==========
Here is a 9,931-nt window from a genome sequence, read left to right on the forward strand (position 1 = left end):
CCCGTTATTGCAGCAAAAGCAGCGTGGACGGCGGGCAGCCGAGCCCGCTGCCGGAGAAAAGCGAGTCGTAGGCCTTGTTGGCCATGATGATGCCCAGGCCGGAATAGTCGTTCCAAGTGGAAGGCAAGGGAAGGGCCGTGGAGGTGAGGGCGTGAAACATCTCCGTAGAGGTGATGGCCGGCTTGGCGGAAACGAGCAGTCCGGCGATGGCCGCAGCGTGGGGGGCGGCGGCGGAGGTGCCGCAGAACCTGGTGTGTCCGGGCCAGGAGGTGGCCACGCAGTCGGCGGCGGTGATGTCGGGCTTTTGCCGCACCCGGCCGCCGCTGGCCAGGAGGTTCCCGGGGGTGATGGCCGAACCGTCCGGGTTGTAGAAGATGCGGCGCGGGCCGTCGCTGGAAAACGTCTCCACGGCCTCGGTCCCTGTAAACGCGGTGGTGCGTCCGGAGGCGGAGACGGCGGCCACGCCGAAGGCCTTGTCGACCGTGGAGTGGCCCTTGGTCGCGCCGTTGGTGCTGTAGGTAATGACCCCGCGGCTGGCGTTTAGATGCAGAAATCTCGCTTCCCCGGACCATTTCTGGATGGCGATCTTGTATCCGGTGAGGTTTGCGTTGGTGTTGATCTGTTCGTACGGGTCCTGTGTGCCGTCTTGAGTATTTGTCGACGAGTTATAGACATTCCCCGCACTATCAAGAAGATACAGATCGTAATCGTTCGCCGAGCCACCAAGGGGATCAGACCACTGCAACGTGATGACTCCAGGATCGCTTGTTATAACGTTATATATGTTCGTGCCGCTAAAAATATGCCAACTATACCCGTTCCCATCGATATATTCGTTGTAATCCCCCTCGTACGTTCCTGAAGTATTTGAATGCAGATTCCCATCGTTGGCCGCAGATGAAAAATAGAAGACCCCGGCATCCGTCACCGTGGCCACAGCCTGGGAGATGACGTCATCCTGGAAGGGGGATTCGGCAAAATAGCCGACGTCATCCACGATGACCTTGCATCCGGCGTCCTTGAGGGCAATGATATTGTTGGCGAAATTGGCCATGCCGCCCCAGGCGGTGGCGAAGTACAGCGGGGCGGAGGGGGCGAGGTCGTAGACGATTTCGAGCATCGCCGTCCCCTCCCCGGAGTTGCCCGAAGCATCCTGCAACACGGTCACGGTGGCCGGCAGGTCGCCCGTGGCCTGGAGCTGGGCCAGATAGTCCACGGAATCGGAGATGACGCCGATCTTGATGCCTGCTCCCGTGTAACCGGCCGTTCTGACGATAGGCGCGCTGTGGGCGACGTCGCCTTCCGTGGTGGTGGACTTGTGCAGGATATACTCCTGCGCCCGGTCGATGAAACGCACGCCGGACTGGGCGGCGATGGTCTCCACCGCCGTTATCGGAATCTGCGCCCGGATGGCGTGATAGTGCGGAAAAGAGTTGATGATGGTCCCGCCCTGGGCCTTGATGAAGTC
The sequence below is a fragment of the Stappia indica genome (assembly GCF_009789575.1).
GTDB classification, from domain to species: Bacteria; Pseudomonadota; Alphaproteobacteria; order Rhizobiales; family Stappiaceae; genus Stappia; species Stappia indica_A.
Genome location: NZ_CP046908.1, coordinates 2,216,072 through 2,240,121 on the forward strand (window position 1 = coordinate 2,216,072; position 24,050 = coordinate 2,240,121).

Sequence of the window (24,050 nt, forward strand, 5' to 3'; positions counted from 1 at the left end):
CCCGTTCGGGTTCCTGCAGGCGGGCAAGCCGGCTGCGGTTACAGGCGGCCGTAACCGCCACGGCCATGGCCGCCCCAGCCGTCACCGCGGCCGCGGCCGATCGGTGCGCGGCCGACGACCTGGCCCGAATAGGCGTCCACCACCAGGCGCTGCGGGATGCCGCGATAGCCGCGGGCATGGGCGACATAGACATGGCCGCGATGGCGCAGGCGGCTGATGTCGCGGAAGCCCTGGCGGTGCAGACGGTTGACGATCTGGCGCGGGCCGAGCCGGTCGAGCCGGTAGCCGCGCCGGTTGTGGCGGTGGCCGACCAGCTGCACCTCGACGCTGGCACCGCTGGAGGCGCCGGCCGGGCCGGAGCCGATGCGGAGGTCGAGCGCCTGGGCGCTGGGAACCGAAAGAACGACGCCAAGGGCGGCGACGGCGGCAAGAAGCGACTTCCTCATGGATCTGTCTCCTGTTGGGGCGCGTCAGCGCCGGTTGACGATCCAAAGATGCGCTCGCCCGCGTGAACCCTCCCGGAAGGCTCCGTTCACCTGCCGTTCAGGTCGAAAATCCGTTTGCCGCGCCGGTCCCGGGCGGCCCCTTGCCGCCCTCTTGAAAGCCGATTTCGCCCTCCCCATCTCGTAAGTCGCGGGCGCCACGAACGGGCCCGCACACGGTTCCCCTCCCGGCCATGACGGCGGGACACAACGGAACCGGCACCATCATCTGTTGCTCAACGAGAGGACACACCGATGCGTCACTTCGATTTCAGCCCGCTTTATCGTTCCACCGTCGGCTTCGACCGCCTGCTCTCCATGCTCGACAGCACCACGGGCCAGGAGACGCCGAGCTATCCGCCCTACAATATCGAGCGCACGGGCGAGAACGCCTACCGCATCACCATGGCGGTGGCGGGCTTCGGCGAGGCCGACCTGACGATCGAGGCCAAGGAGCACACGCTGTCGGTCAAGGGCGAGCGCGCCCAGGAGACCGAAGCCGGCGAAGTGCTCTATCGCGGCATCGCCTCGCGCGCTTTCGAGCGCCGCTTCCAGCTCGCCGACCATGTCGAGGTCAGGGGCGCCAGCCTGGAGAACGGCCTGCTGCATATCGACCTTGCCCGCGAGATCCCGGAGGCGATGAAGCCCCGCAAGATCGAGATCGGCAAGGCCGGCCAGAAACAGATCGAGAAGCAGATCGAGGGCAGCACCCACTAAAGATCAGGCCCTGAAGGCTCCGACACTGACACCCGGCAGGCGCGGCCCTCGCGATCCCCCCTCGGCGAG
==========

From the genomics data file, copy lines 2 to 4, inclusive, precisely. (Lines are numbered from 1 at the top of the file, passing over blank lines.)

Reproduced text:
CCCGTTATTGCAGCAAAAGCAGCGTGGACGGCGGGCAGCCGAGCCCGCTGCCGGAGAAAAGCGAGTCGTAGGCCTTGTTGGCCATGATGATGCCCAGGCCGGAATAGTCGTTCCAAGTGGAAGGCAAGGGAAGGGCCGTGGAGGTGAGGGCGTGAAACATCTCCGTAGAGGTGATGGCCGGCTTGGCGGAAACGAGCAGTCCGGCGATGGCCGCAGCGTGGGGGGCGGCGGCGGAGGTGCCGCAGAACCTGGTGTGTCCGGGCCAGGAGGTGGCCACGCAGTCGGCGGCGGTGATGTCGGGCTTTTGCCGCACCCGGCCGCCGCTGGCCAGGAGGTTCCCGGGGGTGATGGCCGAACCGTCCGGGTTGTAGAAGATGCGGCGCGGGCCGTCGCTGGAAAACGTCTCCACGGCCTCGGTCCCTGTAAACGCGGTGGTGCGTCCGGAGGCGGAGACGGCGGCCACGCCGAAGGCCTTGTCGACCGTGGAGTGGCCCTTGGTCGCGCCGTTGGTGCTGTAGGTAATGACCCCGCGGCTGGCGTTTAGATGCAGAAATCTCGCTTCCCCGGACCATTTCTGGATGGCGATCTTGTATCCGGTGAGGTTTGCGTTGGTGTTGATCTGTTCGTACGGGTCCTGTGTGCCGTCTTGAGTATTTGTCGACGAGTTATAGACATTCCCCGCACTATCAAGAAGATACAGATCGTAATCGTTCGCCGAGCCACCAAGGGGATCAGACCACTGCAACGTGATGACTCCAGGATCGCTTGTTATAACGTTATATATGTTCGTGCCGCTAAAAATATGCCAACTATACCCGTTCCCATCGATATATTCGTTGTAATCCCCCTCGTACGTTCCTGAAGTATTTGAATGCAGATTCCCATCGTTGGCCGCAGATGAAAAATAGAAGACCCCGGCATCCGTCACCGTGGCCACAGCCTGGGAGATGACGTCATCCTGGAAGGGGGATTCGGCAAAATAGCCGACGTCATCCACGATGACCTTGCATCCGGCGTCCTTGAGGGCAATGATATTGTTGGCGAAATTGGCCATGCCGCCCCAGGCGGTGGCGAAGTACAGCGGGGCGGAGGGGGCGAGGTCGTAGACGATTTCGAGCATCGCCGTCCCCTCCCCGGAGTTGCCCGAAGCATCCTGCAACACGGTCACGGTGGCCGGCAGGTCGCCCGTGGCCTGGAGCTGGGCCAGATAGTCCACGGAATCGGAGATGACGCCGATCTTGATGCCTGCTCCCGTGTAACCGGCCGTTCTGACGATAGGCGCGCTGTGGGCGACGTCGCCTTCCGTGGTGGTGGACTTGTGCAGGATATACTCCTGCGCCCGGTCGATGAAACGCACGCCGGACTGGGCGGCGATGGTCTCCACCGCCGTTATCGGAATCTGCGCCCGGATGGCGTGATAGTGCGGAAAAGAGTTGATGATGGTCCCGCCCTGGGCCTTGATGAAGTC
The sequence below is a fragment of the Stappia indica genome (assembly GCF_009789575.1).
GTDB classification, from domain to species: Bacteria; Pseudomonadota; Alphaproteobacteria; order Rhizobiales; family Stappiaceae; genus Stappia; species Stappia indica_A.